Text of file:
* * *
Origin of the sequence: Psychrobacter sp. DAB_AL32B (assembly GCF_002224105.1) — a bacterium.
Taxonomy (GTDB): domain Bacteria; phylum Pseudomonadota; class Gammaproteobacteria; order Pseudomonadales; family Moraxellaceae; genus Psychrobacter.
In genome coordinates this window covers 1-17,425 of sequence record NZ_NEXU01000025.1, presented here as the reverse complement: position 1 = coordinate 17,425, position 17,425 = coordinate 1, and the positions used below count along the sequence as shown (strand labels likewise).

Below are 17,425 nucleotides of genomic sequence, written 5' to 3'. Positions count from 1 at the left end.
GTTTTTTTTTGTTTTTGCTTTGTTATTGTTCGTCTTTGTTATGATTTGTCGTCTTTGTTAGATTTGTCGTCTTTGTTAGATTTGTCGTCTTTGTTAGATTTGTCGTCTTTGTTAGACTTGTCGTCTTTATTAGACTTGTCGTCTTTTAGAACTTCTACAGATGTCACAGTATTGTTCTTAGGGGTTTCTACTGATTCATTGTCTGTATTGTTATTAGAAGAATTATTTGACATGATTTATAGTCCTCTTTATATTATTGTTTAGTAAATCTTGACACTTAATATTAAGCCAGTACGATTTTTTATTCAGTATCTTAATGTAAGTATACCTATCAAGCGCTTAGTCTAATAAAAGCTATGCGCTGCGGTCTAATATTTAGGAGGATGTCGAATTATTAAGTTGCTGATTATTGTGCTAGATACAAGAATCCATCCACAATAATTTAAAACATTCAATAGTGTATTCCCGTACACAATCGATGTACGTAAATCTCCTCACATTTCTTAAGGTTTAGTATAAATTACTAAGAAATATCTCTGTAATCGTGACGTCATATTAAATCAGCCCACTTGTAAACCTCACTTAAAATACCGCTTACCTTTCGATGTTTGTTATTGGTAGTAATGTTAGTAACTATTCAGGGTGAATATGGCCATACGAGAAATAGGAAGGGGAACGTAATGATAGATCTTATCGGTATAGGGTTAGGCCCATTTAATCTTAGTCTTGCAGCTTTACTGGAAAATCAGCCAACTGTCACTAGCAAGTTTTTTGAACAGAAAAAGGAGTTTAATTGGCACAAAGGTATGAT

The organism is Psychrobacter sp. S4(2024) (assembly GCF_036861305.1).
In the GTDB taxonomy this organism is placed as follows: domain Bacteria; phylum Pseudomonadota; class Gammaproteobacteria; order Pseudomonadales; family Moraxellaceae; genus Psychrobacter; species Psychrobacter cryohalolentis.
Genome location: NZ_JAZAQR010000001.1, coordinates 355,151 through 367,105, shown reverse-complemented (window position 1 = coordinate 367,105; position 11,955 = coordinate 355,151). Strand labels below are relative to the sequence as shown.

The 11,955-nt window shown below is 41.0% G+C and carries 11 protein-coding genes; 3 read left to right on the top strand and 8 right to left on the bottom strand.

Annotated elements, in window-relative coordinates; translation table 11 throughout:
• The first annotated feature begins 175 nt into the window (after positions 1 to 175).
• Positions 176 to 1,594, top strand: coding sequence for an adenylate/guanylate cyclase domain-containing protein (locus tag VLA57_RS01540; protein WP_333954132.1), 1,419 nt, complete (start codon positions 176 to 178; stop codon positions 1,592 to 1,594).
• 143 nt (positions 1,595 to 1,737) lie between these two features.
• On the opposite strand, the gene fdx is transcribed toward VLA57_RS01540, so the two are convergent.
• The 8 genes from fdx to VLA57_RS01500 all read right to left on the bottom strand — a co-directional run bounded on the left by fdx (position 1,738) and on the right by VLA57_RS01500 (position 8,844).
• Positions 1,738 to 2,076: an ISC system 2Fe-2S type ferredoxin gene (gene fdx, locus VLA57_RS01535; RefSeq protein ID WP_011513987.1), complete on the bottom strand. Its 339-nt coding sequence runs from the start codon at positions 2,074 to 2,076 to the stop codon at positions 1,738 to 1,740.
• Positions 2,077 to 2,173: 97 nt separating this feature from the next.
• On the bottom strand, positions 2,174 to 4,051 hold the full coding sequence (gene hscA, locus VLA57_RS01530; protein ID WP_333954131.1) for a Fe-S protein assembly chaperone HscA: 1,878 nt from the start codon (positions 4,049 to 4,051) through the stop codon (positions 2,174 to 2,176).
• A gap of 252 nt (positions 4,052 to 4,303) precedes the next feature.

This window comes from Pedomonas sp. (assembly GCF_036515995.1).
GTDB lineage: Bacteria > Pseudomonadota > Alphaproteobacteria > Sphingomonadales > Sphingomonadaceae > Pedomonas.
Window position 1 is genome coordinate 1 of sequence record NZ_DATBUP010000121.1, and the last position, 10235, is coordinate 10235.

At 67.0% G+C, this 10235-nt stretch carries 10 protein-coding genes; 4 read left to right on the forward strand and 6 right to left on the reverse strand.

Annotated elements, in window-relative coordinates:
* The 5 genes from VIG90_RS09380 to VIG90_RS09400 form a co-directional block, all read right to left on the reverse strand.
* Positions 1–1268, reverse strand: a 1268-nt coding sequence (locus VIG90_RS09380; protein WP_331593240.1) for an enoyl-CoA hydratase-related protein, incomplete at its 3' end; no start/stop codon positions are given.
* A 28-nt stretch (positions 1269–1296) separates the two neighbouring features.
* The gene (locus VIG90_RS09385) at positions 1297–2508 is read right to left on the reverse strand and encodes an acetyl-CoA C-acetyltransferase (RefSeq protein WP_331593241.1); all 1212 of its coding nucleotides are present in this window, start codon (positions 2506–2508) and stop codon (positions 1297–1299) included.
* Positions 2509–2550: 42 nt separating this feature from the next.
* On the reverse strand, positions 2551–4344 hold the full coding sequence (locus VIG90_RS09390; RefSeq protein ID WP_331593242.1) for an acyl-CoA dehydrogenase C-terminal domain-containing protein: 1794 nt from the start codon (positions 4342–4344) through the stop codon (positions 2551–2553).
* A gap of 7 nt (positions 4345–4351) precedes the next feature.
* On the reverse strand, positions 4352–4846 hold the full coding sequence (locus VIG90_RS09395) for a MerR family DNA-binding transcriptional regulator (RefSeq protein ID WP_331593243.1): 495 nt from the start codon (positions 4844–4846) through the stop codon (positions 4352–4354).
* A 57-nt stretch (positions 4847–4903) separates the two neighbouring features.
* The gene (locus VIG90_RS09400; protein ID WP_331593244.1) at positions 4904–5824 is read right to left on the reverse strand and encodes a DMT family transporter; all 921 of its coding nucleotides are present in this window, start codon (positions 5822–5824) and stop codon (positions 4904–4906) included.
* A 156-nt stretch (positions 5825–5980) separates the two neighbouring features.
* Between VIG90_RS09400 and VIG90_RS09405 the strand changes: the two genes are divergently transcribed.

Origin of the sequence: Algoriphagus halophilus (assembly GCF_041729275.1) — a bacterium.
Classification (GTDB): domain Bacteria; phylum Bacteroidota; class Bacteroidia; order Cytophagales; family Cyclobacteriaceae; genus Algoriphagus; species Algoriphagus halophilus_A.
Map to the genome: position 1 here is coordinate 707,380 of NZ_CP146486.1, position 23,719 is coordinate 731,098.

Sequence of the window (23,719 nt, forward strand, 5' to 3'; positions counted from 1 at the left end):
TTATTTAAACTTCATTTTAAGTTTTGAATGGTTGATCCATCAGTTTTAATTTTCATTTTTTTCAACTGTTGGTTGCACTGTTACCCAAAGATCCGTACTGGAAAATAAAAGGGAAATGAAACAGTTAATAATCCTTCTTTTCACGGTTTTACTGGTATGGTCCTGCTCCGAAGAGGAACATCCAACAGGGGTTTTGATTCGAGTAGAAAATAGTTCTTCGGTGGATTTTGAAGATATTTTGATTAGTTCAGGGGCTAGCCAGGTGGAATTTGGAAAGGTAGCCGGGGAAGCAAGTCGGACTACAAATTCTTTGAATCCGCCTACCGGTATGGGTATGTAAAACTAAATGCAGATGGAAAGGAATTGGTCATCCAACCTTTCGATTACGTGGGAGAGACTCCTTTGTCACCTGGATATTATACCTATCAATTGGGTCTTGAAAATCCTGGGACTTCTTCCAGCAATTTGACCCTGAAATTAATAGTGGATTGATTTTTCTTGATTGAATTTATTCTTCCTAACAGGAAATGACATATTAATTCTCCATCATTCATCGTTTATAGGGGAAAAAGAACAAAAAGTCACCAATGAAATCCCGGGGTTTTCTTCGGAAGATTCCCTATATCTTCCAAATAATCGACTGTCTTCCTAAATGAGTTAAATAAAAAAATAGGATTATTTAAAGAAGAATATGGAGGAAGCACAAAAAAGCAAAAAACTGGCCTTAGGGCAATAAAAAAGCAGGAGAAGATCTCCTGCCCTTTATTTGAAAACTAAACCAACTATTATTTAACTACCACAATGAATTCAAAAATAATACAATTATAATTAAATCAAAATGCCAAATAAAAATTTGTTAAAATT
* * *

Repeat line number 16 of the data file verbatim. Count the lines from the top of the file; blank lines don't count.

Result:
• Positions 1,738 to 2,076: an ISC system 2Fe-2S type ferredoxin gene (gene fdx, locus VLA57_RS01535; RefSeq protein ID WP_011513987.1), complete on the bottom strand. Its 339-nt coding sequence runs from the start codon at positions 2,074 to 2,076 to the stop codon at positions 1,738 to 1,740.